At this point, it is too early to tell. On the flipside, again at this point, it hasn’t, and the underlying fundamentals of the US economy remain strong. Historically, this has bode well for stock prices. Whew. Admittedly, this is some really nerdy stuff, but you should expect as much from a newsletter about asset diversification.

Upon rereading this, let me close with this: our investment strategy group is going to meet at the beginning of next week to discuss selling some fixed income to redeploy into stocks. While we haven’t yet made a firm decision, literally and figuratively, at some point enough is enough.


Section II

Recently, the markets have been all aflutter about the potential for inflation. While we all know the definition of inflation, what does it mean? For me, my baseline is the double-digits of the Carter Administration years. However, I will be 50 in a few months, and am older than the vast majority of the folks physically sitting at trading desks/stations around the world who move the real money on the matter. To them, inflation might be 4-5%. Heck, it might even be 3-4% after all these years of China’s overcapacity-led, global disinflation.

I suppose you could say we will know inflation when we see it, or something along those lines. Or will we?

As I type this, I have ear buds stuffed in my auditory canal, and have just finished listening to “The Ghost in You” by the Psychedelic Furs. I added the song to my iCloud library last night while working on a playlist I named ‘Commonwealth Pop.’ It is chock a block full of saccharine sweet tunes I didn’t admit to liking back in the day. These days, who cares?

In any event, I didn’t spend an inordinate of time or money on music growing up, at least when compared to much of my peer group. To that end, I don’t remember ever making what we called ‘mixed tapes,’ and my record/cassette collection wasn’t quite as large as many others. Frankly, I was too cheap with my money, and the radio was (still is) free.

These days, I am still pretty stingy when it comes to paying for music, but I have never spent more on it in my life. You see, a few months ago, I signed us up for the family plan on Apple music. It costs $14.99/month, which works out to be about $180/year. Even when I adjust for inflation in my head, yeah, I didn’t spend that in high school. Why now? Here on the cusp of the half-century mark?

Okay…here is where it gets kind of weird. You see, while I have never spent more, music has never been cheaper. So, it is both kind of inflationary and deflationary at the same for me, as a consumer. If that doesn’t quite make sense, let me explain or try to do so.

A couple of days ago, I had the song “Take Me with U” by Prince stuck in my head, an earworm if you will. Now, Prince never made a dime off of me while he was alive. While I liked a few of his tunes, I didn’t like enough of them to purchase a whole album or cassette, and I wasn’t a huge fan of 45s. These days? Shoot, I pay $14.99/month for access to just about any song I can possibly imagine. If I want to hear “Take Me with U,” you know something? I will just get the whole dern album, and I did.

Where the rubber meets the road, 33 years after its release, I finally got “Purple Rain.”

I also got a lot of other tunes this week I would have never purchased BUT FOR the fact I have never spent more on music because it is so cheap. Here goes a few of the groups: The Cure; Big Country; The Icicle Works; Naked Eyes; OMD; Simple Minds; The Verve; Pet Shop Boys; The Church; Echo & The Bunnymen; The Vapors; The Psychedelic Furs; General Public; Modern English, and Thompson Twins. Individually? Maybe 1-2-3 songs a piece, spread over just as many albums in yesteryear. In 2018? A tidy 2-hour playlist of old-school British pop I would never have had, which took me all of about 45 minutes to compile. As an aside, older ears aren’t big fans of Adam & the Ants. Enough said.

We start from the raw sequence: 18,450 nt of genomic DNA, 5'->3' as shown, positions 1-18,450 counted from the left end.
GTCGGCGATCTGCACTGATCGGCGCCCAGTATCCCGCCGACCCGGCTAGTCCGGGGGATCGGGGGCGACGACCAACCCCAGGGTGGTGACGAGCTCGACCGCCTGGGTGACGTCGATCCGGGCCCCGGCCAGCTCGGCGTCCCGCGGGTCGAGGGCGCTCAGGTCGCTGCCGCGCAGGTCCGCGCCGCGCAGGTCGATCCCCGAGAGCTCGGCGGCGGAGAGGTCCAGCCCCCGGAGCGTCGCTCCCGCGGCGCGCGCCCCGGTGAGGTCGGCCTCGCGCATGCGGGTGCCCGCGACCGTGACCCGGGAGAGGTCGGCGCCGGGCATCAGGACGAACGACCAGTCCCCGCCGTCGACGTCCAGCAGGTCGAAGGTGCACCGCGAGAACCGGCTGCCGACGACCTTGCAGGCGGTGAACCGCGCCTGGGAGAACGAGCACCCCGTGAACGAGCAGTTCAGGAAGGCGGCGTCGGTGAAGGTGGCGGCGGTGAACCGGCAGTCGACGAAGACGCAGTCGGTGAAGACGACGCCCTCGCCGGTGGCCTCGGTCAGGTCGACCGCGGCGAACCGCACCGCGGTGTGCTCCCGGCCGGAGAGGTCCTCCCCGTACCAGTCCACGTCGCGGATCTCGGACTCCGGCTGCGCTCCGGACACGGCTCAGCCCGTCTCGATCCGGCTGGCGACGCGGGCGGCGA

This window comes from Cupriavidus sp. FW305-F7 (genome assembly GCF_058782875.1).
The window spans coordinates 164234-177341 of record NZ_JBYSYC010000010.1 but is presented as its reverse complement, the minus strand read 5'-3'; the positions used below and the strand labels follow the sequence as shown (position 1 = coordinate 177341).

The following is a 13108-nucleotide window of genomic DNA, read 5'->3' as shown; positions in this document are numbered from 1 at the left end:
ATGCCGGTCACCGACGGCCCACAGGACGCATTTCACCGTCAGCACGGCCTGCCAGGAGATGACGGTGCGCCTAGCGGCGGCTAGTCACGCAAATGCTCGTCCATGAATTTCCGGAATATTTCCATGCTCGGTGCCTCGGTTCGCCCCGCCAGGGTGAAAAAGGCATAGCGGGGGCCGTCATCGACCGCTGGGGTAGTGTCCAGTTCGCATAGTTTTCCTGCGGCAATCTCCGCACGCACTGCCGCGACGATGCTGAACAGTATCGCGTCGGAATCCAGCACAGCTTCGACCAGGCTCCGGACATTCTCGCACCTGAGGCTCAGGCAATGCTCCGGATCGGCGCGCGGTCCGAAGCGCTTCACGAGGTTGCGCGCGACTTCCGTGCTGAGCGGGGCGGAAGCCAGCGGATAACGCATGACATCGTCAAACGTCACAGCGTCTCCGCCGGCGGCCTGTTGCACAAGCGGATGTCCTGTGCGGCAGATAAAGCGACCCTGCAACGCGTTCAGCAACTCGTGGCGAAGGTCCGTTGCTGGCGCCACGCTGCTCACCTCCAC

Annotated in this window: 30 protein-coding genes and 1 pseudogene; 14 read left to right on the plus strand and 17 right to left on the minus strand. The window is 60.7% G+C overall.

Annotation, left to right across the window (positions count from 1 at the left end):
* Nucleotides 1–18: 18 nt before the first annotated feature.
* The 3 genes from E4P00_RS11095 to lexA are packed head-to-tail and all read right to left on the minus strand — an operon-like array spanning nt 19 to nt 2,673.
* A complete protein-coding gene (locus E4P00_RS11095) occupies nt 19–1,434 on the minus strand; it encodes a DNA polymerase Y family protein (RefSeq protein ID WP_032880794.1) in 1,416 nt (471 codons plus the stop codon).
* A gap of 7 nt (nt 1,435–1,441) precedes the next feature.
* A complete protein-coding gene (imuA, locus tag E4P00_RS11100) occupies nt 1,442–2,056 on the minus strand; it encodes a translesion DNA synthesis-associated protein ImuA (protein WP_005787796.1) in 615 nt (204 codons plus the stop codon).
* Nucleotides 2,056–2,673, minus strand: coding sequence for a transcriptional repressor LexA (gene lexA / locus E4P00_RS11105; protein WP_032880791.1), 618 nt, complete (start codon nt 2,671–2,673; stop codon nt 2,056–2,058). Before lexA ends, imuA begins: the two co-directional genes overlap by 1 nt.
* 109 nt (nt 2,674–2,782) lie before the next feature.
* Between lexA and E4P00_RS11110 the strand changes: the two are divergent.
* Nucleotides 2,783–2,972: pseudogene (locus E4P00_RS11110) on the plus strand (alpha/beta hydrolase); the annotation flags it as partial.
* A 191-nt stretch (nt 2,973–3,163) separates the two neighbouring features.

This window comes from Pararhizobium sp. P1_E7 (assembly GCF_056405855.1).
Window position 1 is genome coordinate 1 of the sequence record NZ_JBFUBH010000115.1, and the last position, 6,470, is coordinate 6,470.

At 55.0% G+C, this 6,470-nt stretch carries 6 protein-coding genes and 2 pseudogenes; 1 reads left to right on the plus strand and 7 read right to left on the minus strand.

Soooo….that is an example of inflation which doesn’t show up in the official numbers or in the hedging strategies of 30-somethings across the globe. Do you want another one? Well, maybe just one more if you insist.

I like to cook, and used to make a pretty mean lasagna. That is until my wife made one about 75% as good as mine with about 33% of the effort and cost. Regardless, go find a recipe for the stuff from a relatively old cookbook, if you have one. I will wait here…

Okay, what did you find? Did it call for a 16 ounce can of tomatoes? It did, did it? How did I know that? Well, I suppose I was just lucky. However, I am going to ask you to do another quick favor for me: go to the closest grocery and buy a 16 ounce can of tomatoes. How much does it cost? Again, I will wait here…

Are you back yet? Okay, how much was it? What? You couldn’t find one? All they had were 14.5 ounce cans out? And you even asked if they had any in the back? Hmm. I figured as much.

You see, it isn’t all that uncommon for producers to sell smaller sizes but charge the same amount. Have you ever come home with a 1-lb. package of bacon which actually only weighed 12 ounces? Why does my Stella Artois only have 11.8 ounces? They sell enough here in the US as to warrant a 12 ounce variety, don’t they? Also, when did the small pizza become a large and the large an extra-large? Why does the medium shirt cost as much as the XXL? Have you ever paid up for the all you can eat whatever, only to fill up on salad and breadsticks? Join the club.

All of this inflationary as well, as it costs more money to get the same amount. However, it doesn’t show up in the CPI, because the CPI tracks unit cost, and the unit is a can of tomatoes. That is what is in the basket, and they substitute the heck out of the items in the basket.

For instance, I like lamb, but I never buy it because it is too expensive for what I get. If I want red meat, I opt for beef instead. Using the prevailing methodology, ‘they’ remove the higher priced lamb and replace it with beef. If beef gets too pricey, and I start buying potted meat, guess what? They will put the latter in the calculation. The end result? Red meat protein is now out of my price range, but hasn’t gone up much in price.

Of course, that is a simplistic example which would never completely happen, but it good enough for government work…which is incidentally what calculating inflation actually is. There is a point to all of this.

Regardless of the markets’ collective fear of inflation, whatever it may be, inflation is/was already all around us, and always has been. Sometimes you just have to open your eyes and expand your definition to find it.


Take care, and have a great weekend.